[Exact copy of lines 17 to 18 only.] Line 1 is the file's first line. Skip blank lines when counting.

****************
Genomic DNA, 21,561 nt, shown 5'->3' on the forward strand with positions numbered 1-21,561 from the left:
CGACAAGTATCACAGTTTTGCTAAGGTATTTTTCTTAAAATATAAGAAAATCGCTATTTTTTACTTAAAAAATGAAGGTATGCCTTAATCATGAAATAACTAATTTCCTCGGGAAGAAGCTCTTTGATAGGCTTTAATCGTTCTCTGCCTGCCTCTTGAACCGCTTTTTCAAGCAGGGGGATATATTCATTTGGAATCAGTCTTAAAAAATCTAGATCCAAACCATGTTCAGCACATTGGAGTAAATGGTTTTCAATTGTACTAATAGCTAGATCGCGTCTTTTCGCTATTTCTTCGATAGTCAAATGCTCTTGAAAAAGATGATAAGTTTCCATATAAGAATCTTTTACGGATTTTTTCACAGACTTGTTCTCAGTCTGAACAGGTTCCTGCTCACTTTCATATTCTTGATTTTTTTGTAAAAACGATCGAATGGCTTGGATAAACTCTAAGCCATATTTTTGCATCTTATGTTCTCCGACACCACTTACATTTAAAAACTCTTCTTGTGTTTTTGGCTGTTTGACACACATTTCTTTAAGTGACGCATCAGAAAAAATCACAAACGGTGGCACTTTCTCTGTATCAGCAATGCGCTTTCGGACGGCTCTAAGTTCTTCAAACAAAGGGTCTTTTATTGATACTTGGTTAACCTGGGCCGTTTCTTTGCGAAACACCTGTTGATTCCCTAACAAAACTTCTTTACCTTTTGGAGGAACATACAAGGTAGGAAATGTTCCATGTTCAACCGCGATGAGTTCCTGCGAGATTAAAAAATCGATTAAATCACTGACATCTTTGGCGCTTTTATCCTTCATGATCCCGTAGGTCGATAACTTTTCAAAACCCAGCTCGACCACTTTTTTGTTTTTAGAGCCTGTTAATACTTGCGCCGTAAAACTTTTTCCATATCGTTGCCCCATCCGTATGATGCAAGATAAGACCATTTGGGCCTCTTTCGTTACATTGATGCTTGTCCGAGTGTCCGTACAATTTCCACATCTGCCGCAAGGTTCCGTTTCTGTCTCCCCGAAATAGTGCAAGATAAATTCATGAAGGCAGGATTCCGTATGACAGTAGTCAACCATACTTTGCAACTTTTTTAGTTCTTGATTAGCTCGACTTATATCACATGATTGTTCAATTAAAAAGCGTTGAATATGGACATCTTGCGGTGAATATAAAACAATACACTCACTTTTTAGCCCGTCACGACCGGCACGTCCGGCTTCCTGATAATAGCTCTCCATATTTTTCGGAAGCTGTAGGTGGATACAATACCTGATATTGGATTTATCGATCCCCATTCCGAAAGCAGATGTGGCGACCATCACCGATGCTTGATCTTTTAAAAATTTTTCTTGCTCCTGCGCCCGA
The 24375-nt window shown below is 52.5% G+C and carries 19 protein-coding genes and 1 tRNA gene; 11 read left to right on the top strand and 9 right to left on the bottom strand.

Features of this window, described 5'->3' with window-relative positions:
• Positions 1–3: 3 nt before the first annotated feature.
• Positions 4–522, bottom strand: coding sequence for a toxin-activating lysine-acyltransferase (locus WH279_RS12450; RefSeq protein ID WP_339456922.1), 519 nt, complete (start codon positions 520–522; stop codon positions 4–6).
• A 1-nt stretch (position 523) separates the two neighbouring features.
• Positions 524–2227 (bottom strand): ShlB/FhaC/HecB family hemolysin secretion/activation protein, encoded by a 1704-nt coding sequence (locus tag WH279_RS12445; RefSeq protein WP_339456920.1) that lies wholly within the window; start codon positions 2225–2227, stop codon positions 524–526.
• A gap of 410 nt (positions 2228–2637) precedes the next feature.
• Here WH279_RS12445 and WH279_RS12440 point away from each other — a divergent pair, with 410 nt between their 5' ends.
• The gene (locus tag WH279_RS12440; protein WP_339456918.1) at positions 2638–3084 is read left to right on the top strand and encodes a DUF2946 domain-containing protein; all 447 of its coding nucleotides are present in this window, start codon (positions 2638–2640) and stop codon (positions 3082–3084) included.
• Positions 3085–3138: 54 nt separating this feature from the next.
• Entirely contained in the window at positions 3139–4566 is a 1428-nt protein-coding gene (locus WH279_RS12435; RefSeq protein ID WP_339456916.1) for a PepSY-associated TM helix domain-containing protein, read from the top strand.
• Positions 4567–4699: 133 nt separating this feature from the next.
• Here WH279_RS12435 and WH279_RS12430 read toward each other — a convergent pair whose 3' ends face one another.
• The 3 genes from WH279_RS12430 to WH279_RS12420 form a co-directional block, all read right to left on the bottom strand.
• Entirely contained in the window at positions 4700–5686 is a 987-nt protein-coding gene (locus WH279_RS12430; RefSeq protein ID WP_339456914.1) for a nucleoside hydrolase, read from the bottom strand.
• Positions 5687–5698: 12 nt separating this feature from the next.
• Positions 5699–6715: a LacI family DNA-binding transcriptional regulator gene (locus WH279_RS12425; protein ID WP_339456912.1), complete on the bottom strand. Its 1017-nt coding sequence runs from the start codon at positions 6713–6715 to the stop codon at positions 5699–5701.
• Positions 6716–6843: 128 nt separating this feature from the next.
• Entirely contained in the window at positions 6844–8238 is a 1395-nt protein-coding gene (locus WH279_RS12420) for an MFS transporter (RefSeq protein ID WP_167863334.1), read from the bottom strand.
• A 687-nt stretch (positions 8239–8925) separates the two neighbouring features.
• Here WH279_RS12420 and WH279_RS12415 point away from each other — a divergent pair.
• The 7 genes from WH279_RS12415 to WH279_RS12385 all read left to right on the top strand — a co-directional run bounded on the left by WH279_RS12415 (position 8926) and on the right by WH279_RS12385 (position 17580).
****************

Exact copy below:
• Entirely contained in the window at positions 4700–5686 is a 987-nt protein-coding gene (locus WH279_RS12430; RefSeq protein ID WP_339456914.1) for a nucleoside hydrolase, read from the bottom strand.
• Positions 5687–5698: 12 nt separating this feature from the next.